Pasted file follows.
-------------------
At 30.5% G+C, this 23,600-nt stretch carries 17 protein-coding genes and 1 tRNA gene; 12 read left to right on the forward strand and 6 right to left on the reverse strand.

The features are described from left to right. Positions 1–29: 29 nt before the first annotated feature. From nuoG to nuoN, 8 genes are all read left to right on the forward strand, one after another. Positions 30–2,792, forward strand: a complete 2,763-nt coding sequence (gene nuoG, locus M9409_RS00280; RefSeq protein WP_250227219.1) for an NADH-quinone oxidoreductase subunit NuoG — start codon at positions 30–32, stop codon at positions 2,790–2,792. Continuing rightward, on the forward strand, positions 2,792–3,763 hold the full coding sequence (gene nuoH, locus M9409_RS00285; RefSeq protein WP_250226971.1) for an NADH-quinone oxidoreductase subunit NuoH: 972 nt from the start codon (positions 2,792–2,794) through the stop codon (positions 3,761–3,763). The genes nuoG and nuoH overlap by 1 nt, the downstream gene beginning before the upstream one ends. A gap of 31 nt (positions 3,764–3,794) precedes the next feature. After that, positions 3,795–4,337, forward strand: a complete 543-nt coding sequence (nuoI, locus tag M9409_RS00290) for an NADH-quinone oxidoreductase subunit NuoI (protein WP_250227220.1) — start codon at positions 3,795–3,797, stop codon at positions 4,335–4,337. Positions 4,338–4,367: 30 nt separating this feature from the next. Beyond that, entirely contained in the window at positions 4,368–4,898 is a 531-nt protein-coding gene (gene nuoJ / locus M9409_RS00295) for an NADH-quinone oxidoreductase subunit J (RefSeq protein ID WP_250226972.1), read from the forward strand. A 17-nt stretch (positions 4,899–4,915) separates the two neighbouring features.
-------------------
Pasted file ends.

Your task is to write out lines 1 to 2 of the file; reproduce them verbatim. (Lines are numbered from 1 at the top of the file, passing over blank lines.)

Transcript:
At 30.5% G+C, this 23,600-nt stretch carries 17 protein-coding genes and 1 tRNA gene; 12 read left to right on the forward strand and 6 right to left on the reverse strand.

The features are described from left to right. Positions 1–29: 29 nt before the first annotated feature. From nuoG to nuoN, 8 genes are all read left to right on the forward strand, one after another. Positions 30–2,792, forward strand: a complete 2,763-nt coding sequence (gene nuoG, locus M9409_RS00280; RefSeq protein WP_250227219.1) for an NADH-quinone oxidoreductase subunit NuoG — start codon at positions 30–32, stop codon at positions 2,790–2,792. Continuing rightward, on the forward strand, positions 2,792–3,763 hold the full coding sequence (gene nuoH, locus M9409_RS00285; RefSeq protein WP_250226971.1) for an NADH-quinone oxidoreductase subunit NuoH: 972 nt from the start codon (positions 2,792–2,794) through the stop codon (positions 3,761–3,763). The genes nuoG and nuoH overlap by 1 nt, the downstream gene beginning before the upstream one ends. A gap of 31 nt (positions 3,764–3,794) precedes the next feature. After that, positions 3,795–4,337, forward strand: a complete 543-nt coding sequence (nuoI, locus tag M9409_RS00290) for an NADH-quinone oxidoreductase subunit NuoI (protein WP_250227220.1) — start codon at positions 3,795–3,797, stop codon at positions 4,335–4,337. Positions 4,338–4,367: 30 nt separating this feature from the next. Beyond that, entirely contained in the window at positions 4,368–4,898 is a 531-nt protein-coding gene (gene nuoJ / locus M9409_RS00295) for an NADH-quinone oxidoreductase subunit J (RefSeq protein ID WP_250226972.1), read from the forward strand. A 17-nt stretch (positions 4,899–4,915) separates the two neighbouring features.